At the congressional level, one should not forget the key role the House Republicans played in the final rounds of debates of the Middle Class Tax Relief and Job Creation Act of 2012 that created FirstNet. While the House Commerce Committee has been willing to sit on the sidelines the past four years and there has been solid praise for FirstNet Chairwoman Sue Swensen and President TJ Kennedy, one should at least consider the possibility that patience may be wearing thin. That said, there is a new sheriff in town for the House Commerce Committee with Rep. Greg Walden’s appointment as chairman of the committee. What direction Congress takes is as well defined as most other policy decisions pending installation of the new administration. If one assumes — and that is all that anyone can do at this point — that AT&T is the only potential candidate left to build the NPSBN, an interesting question may rise as to the viability of AT&T to focus on the projected and pending year-long regulatory and congressional fight for its $80 billion Time Warner acquisition and the simultaneous rapid deployment of a NPSBN. Whether regulatory and congressional leaders question the wisdom or viability of taking on these two huge efforts simultaneously is yet to be determined.

As noted, FirstNet has proven masterful in its ability to keep procurement discussions well out of the public domain. As such, my thoughts should not be construed as projections of what will be but instead what may be. Unfortunately, the only reality that can be noted at this point is that the public-safety community faces more uncertainty and an undetermined path forward.

After a 30-year career in public safety, Joe Hanna now serves as a consultant to the wireless industry in matters related to public policy and regulatory affairs. He is a fellow in the Radio Club of America (RCA), a senior fellow for the Center for Digital Government, and a life member and past president of the Association of Public-Safety Communications Officials (APCO) International. Hanna is a member of the editorial advisory board of MissionCritical Communications magazine.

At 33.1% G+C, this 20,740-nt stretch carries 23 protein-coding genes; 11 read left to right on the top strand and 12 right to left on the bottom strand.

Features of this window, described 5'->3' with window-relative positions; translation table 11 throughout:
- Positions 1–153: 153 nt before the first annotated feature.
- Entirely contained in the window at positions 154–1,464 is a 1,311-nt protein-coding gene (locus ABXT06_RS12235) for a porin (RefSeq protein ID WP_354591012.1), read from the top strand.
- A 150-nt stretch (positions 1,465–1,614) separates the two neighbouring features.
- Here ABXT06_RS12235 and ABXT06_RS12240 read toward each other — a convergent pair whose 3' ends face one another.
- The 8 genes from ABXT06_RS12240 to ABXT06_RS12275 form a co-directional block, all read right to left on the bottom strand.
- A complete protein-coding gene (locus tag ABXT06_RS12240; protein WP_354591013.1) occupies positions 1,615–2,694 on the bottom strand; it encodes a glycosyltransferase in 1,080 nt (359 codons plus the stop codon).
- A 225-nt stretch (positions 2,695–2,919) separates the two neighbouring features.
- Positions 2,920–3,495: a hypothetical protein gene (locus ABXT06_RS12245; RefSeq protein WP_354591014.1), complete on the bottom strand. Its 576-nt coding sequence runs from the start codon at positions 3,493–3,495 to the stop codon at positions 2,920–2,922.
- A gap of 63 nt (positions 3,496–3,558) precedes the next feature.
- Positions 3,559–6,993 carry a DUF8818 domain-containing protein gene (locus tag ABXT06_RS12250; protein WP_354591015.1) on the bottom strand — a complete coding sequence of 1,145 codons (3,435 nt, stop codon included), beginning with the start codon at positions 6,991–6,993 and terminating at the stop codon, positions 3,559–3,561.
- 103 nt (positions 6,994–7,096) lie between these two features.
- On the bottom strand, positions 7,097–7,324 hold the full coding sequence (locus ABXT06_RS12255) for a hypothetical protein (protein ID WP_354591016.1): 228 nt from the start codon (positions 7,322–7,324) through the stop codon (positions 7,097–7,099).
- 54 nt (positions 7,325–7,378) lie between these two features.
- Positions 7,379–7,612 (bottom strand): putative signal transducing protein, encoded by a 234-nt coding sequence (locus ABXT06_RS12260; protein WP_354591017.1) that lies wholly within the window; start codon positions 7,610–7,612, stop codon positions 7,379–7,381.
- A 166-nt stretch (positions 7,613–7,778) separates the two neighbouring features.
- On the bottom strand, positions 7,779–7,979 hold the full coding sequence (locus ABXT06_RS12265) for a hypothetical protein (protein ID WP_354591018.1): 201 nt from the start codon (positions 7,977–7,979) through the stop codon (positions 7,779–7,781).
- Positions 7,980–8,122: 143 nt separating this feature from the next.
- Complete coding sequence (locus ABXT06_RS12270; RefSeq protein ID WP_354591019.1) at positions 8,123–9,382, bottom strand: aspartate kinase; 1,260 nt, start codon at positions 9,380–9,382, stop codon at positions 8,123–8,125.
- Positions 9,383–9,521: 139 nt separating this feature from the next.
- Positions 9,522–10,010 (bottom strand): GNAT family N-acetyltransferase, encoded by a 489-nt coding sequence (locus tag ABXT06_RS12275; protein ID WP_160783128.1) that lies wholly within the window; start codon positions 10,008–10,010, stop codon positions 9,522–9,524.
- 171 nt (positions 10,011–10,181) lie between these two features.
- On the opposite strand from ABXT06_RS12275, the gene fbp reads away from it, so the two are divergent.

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On 12/14/16, Bill Collinson said:
Sadly, none of this comes as a surprise given the almost impenetrable walls FirstNet has erected around the process. The promise of a NPSBN was always well intended, and there is certainly an identifiable need. The journey of FirstNet to date is one that deserves more criticism than praise. The almost secretive RFP process, the lack of public access or oversight in this taxpayer-funded government organization, the willingness to ignore the concerns of more rural stakeholders, and still-looming questions around opt out are all signs that FirstNet is dangerously close to being derailed before its even left the station some five years since the train started boarding.

On 12/9/16, James Stefano Jr. said:
Very well stated, Joe. There is absolutely no reason a public-safety agency today cannot deploy the very latest in mobile broadband technology. Modems are currently offering resiliency, high bandwidth, 24/7, reliability and redundancy by bridging across multiple networks in real-time. Just as important, agencies can also choose the carrier they know best covers their area. In the meantime NPSTC can continue to work on important mobile standards as they relate to public-safety use as we look at future migrations to broadband for all services.